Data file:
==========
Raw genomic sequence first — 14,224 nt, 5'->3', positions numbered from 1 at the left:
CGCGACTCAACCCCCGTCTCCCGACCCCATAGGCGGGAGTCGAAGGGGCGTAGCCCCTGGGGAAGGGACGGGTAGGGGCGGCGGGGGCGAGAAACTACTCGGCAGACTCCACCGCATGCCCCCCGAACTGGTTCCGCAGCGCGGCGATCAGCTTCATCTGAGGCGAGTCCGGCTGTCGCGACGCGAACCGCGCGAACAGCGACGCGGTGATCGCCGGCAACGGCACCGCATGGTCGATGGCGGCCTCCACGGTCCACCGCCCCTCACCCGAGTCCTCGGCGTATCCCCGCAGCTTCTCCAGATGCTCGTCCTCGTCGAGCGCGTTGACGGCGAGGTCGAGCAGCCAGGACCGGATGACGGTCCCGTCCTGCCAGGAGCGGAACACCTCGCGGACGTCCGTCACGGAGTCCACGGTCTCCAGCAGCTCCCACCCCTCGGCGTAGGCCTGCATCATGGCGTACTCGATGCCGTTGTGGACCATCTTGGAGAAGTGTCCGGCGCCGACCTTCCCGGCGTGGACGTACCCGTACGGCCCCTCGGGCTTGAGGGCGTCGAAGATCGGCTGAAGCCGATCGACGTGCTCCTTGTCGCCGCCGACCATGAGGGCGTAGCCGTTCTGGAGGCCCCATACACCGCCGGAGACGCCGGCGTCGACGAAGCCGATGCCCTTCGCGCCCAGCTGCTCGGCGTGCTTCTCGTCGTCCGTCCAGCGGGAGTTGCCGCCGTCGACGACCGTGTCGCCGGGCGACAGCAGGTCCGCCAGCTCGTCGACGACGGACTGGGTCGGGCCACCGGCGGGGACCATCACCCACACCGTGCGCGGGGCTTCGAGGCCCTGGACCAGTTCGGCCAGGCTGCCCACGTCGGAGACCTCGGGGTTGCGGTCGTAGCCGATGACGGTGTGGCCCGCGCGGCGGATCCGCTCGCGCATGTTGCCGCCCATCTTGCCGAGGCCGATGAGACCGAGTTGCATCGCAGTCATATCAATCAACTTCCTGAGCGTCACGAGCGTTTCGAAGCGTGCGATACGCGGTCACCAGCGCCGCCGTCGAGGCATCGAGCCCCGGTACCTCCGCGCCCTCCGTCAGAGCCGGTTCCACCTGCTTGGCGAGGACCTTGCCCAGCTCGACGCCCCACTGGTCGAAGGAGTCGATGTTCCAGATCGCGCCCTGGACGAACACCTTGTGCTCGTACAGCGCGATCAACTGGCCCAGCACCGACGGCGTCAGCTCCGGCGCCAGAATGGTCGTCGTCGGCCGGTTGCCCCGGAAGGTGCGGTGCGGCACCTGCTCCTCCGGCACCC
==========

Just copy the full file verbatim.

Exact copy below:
Raw genomic sequence first — 14,224 nt, 5'->3', positions numbered from 1 at the left:
CGCGACTCAACCCCCGTCTCCCGACCCCATAGGCGGGAGTCGAAGGGGCGTAGCCCCTGGGGAAGGGACGGGTAGGGGCGGCGGGGGCGAGAAACTACTCGGCAGACTCCACCGCATGCCCCCCGAACTGGTTCCGCAGCGCGGCGATCAGCTTCATCTGAGGCGAGTCCGGCTGTCGCGACGCGAACCGCGCGAACAGCGACGCGGTGATCGCCGGCAACGGCACCGCATGGTCGATGGCGGCCTCCACGGTCCACCGCCCCTCACCCGAGTCCTCGGCGTATCCCCGCAGCTTCTCCAGATGCTCGTCCTCGTCGAGCGCGTTGACGGCGAGGTCGAGCAGCCAGGACCGGATGACGGTCCCGTCCTGCCAGGAGCGGAACACCTCGCGGACGTCCGTCACGGAGTCCACGGTCTCCAGCAGCTCCCACCCCTCGGCGTAGGCCTGCATCATGGCGTACTCGATGCCGTTGTGGACCATCTTGGAGAAGTGTCCGGCGCCGACCTTCCCGGCGTGGACGTACCCGTACGGCCCCTCGGGCTTGAGGGCGTCGAAGATCGGCTGAAGCCGATCGACGTGCTCCTTGTCGCCGCCGACCATGAGGGCGTAGCCGTTCTGGAGGCCCCATACACCGCCGGAGACGCCGGCGTCGACGAAGCCGATGCCCTTCGCGCCCAGCTGCTCGGCGTGCTTCTCGTCGTCCGTCCAGCGGGAGTTGCCGCCGTCGACGACCGTGTCGCCGGGCGACAGCAGGTCCGCCAGCTCGTCGACGACGGACTGGGTCGGGCCACCGGCGGGGACCATCACCCACACCGTGCGCGGGGCTTCGAGGCCCTGGACCAGTTCGGCCAGGCTGCCCACGTCGGAGACCTCGGGGTTGCGGTCGTAGCCGATGACGGTGTGGCCCGCGCGGCGGATCCGCTCGCGCATGTTGCCGCCCATCTTGCCGAGGCCGATGAGACCGAGTTGCATCGCAGTCATATCAATCAACTTCCTGAGCGTCACGAGCGTTTCGAAGCGTGCGATACGCGGTCACCAGCGCCGCCGTCGAGGCATCGAGCCCCGGTACCTCCGCGCCCTCCGTCAGAGCCGGTTCCACCTGCTTGGCGAGGACCTTGCCCAGCTCGACGCCCCACTGGTCGAAGGAGTCGATGTTCCAGATCGCGCCCTGGACGAACACCTTGTGCTCGTACAGCGCGATCAACTGGCCCAGCACCGACGGCGTCAGCTCCGGCGCCAGAATGGTCGTCGTCGGCCGGTTGCCCCGGAAGGTGCGGTGCGGCACCTGCTCCTCCGGCACCC